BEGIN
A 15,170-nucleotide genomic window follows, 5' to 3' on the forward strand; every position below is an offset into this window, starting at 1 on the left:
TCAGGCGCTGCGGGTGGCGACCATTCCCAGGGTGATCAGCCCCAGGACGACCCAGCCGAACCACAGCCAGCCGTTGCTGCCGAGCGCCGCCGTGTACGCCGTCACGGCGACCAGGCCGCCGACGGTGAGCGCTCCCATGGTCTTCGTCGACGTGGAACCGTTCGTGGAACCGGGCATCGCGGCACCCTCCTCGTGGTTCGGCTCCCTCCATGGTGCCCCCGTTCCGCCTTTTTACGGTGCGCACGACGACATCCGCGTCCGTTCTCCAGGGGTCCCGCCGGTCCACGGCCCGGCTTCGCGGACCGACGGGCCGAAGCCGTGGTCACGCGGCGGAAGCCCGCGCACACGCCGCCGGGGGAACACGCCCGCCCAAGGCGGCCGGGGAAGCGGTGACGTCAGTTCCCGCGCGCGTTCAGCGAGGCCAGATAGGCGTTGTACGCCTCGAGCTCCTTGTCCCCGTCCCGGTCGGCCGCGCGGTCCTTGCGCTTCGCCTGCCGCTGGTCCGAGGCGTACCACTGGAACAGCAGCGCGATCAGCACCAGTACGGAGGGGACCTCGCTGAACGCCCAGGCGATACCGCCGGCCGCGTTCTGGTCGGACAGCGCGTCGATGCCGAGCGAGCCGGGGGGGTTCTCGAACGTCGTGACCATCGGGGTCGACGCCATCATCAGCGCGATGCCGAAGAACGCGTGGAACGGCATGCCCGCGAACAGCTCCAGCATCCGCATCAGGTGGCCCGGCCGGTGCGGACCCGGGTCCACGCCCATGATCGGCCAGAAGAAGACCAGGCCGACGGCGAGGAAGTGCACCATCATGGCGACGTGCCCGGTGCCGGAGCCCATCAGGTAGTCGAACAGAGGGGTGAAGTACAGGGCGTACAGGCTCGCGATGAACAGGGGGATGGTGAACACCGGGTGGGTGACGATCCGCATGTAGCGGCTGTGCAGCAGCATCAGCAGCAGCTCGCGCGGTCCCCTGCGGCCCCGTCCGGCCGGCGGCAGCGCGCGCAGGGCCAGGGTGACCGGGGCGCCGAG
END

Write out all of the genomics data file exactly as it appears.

A 15,170-nucleotide genomic window follows, 5' to 3' on the forward strand; every position below is an offset into this window, starting at 1 on the left:
TCAGGCGCTGCGGGTGGCGACCATTCCCAGGGTGATCAGCCCCAGGACGACCCAGCCGAACCACAGCCAGCCGTTGCTGCCGAGCGCCGCCGTGTACGCCGTCACGGCGACCAGGCCGCCGACGGTGAGCGCTCCCATGGTCTTCGTCGACGTGGAACCGTTCGTGGAACCGGGCATCGCGGCACCCTCCTCGTGGTTCGGCTCCCTCCATGGTGCCCCCGTTCCGCCTTTTTACGGTGCGCACGACGACATCCGCGTCCGTTCTCCAGGGGTCCCGCCGGTCCACGGCCCGGCTTCGCGGACCGACGGGCCGAAGCCGTGGTCACGCGGCGGAAGCCCGCGCACACGCCGCCGGGGGAACACGCCCGCCCAAGGCGGCCGGGGAAGCGGTGACGTCAGTTCCCGCGCGCGTTCAGCGAGGCCAGATAGGCGTTGTACGCCTCGAGCTCCTTGTCCCCGTCCCGGTCGGCCGCGCGGTCCTTGCGCTTCGCCTGCCGCTGGTCCGAGGCGTACCACTGGAACAGCAGCGCGATCAGCACCAGTACGGAGGGGACCTCGCTGAACGCCCAGGCGATACCGCCGGCCGCGTTCTGGTCGGACAGCGCGTCGATGCCGAGCGAGCCGGGGGGGTTCTCGAACGTCGTGACCATCGGGGTCGACGCCATCATCAGCGCGATGCCGAAGAACGCGTGGAACGGCATGCCCGCGAACAGCTCCAGCATCCGCATCAGGTGGCCCGGCCGGTGCGGACCCGGGTCCACGCCCATGATCGGCCAGAAGAAGACCAGGCCGACGGCGAGGAAGTGCACCATCATGGCGACGTGCCCGGTGCCGGAGCCCATCAGGTAGTCGAACAGAGGGGTGAAGTACAGGGCGTACAGGCTCGCGATGAACAGGGGGATGGTGAACACCGGGTGGGTGACGATCCGCATGTAGCGGCTGTGCAGCAGCATCAGCAGCAGCTCGCGCGGTCCCCTGCGGCCCCGTCCGGCCGGCGGCAGCGCGCGCAGGGCCAGGGTGACCGGGGCGCCGAG